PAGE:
I was put in mind of Regent’s games.  There was the base of operations, the cluster of villagers managing the city, and there were the more independent squads of people, deployed to the world beyond the base camp, patrolling for enemies, ready at a moment’s notice to be gathered together in a massed attack.

No doubt they were organized by ability.  Teacher could grant thinker and tinker powers.  If I assumed at least one tinker per group, with the tinkers carrying some ranged weapon or defense, and if the athletic members of the roaming squads were the soldiers, gifted with some knowledge that would give them a small edge in a fight, there were still two or three members in a given group I couldn’t identify.

I wasn’t even finished the thought when one of them perked up, startled.  She shouted, “Scatter!”

Her group moved in different directions.


I was the trouble.  It’s a fucking precog.

I opened portals, catching her three teammates, one by one.

It took two tries to catch her.  She was a fast runner, and she saw where I was putting down my portal before I’d even started, turning a hundred and eighty degrees around and scrambling in the opposite direction.

They were eerily calm, all things considered, much like Doormaker and the clairvoyant.  It made things easier for me.  But I knew that ‘easy’ wouldn’t last.

Teacher achieved control over people by giving them parahuman abilities.  The organization was important, and everything was key.  I’d moved too fast, and now Teacher’s human systems were starting to kick into effect.

Men and women in an isolated cluster dropped to their knees.

“Amber district, team B-six,” one of the students in the group reported.  His voice was as clear as a bell in the near-silence of Teacher’s base of operations.  There were only the sounds of tools and the steady percussion of hammers striking metal, all in unison.

“What’s the problem?”  Teacher asked.

“Out of action.”

“Change focus.  All observation teams, identify our target,” Teacher said.

Heads in every second group around the base turned.  They looked my way, as if they could see the full five or six city blocks and see me standing in the middle of the road.

One crossed to another group, touching a young man.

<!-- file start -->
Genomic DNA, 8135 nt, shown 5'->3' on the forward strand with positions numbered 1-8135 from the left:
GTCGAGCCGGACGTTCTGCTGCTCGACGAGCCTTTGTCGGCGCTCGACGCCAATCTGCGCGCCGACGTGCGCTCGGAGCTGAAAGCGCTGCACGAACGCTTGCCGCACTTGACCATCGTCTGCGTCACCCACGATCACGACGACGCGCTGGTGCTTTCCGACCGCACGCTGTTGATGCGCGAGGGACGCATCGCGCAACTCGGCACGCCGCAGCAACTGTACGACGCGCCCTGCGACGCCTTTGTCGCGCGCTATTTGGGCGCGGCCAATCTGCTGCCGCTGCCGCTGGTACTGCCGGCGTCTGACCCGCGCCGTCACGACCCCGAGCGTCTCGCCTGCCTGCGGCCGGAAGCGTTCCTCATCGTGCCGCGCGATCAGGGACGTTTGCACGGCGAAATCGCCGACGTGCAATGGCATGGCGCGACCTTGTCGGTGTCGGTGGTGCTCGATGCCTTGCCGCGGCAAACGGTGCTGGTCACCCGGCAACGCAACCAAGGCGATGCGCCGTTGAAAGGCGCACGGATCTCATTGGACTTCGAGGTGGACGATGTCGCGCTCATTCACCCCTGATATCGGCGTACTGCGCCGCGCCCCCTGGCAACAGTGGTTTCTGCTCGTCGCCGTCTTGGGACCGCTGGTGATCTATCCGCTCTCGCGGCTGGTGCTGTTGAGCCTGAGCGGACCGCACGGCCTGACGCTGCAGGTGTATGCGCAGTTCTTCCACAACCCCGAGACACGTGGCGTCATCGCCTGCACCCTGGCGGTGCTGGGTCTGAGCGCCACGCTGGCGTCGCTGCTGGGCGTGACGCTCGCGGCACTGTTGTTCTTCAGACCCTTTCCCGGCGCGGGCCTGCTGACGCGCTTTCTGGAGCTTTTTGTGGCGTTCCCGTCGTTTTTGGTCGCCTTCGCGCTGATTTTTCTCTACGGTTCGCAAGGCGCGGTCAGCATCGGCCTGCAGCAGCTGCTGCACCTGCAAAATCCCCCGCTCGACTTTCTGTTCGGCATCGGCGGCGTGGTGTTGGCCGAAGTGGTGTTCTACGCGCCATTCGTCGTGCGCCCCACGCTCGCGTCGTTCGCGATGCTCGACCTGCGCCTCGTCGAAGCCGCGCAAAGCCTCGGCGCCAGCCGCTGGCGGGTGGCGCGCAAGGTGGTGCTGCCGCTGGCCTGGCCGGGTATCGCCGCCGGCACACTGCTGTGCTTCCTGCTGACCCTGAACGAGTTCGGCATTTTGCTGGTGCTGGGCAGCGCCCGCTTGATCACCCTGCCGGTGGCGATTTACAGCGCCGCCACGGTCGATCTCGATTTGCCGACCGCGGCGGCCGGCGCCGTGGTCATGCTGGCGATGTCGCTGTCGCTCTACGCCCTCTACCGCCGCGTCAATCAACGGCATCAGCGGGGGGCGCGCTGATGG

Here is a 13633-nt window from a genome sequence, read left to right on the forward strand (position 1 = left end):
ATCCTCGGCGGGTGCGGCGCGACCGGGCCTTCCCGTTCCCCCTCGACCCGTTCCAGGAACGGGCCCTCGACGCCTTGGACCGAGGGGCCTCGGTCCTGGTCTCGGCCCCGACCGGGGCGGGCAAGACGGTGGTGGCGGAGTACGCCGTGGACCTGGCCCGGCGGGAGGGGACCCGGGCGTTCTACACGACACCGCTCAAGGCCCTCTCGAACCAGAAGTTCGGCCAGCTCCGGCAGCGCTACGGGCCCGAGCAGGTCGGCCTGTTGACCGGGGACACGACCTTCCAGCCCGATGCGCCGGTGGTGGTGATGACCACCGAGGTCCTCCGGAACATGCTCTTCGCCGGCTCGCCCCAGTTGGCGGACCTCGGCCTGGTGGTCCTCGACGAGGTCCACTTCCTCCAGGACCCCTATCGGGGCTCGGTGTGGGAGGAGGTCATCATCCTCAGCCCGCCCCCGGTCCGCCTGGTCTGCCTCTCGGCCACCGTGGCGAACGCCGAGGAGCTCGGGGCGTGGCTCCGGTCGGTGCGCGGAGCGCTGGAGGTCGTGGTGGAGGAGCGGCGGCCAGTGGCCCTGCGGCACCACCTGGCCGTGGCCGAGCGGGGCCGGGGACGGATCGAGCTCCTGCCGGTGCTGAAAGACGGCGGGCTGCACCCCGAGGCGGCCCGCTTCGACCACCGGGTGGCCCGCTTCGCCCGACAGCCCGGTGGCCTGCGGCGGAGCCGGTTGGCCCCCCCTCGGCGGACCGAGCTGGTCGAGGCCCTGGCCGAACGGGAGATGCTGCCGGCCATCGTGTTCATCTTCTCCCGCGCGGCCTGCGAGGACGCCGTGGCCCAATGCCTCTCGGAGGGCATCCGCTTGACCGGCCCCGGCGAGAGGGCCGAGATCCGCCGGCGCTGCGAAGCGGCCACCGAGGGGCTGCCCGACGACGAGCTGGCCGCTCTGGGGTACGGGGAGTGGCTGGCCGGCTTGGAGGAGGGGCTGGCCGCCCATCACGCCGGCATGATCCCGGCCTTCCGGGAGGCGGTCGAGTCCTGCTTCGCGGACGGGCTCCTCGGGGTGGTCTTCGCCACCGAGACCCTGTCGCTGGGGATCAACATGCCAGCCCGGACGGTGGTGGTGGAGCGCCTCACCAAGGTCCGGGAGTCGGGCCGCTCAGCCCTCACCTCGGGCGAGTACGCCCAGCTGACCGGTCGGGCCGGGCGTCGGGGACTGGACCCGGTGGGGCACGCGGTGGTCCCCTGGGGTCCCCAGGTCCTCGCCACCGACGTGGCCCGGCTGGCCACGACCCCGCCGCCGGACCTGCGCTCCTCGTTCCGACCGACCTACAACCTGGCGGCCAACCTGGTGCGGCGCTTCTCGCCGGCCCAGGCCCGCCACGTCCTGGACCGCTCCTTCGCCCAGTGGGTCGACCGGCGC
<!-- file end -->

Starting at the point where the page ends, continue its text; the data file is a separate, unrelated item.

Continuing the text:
“Weaver,” the young man said, in turn.

It’s like a computer.  Every person carries out a specific operation, and they’re gathered in clusters with people who can communicate those ideas to others in efficient ways.

“Tinker group H,” Teacher said.  “Defensive measures, modify them for micro-scale drones.  Forcefields, area attacks.  Group N, to me.  We’ll need more tinkers on this problem.  We’ll also need to this area.  Groups F and J, I’ll recalibrate, put you on more general anti-clairvoyance duty.  She’s- You’re looking in, aren’t you, Weaver?”

I reached out to place a portal in Teacher’s camp, right behind him.  I hit a barrier, a dead zone I couldn’t affect.

Some tinker device was blocking my clairvoyant, which was blocking Doormaker in turn.

My relay bugs didn’t work either.  They only worked on bugs.

I began laying down portals around the perimeter, instead, finding the exact point I could affect.  The portals right next to me were turned around, so none faced me directly.  It wouldn’t do if he had students open fire and shoot through the portal to hit me point blank.

“This is new,” Teacher said.  “Have I done something to earn your attention?  Crossed a line, somehow, maybe I inadvertently borrowed someone you care about?  I assure you, I’m very benign.  The vast majority of my students here volunteered their services.  I told them I could use them to help stop Scion and save the world, and they agreed.  A number of others took the deal with the oath that I could borrow them for a year, and I’d supply them powers with no strings attached for the extent of their lives, no mental bondage at all.”

I frowned, shifting my weight from foot to foot, trying to ensure I didn’t lose touch with my body.  If I had to move, I wanted to be able to move fast.

One of the groups was close enough to the perimeter of Teacher’s base to fall in range of my portal.  I seized them, then took a second to analyze their capabilities.  Hyper-acute senses, enhanced aim, the ability to see through walls and a danger sense.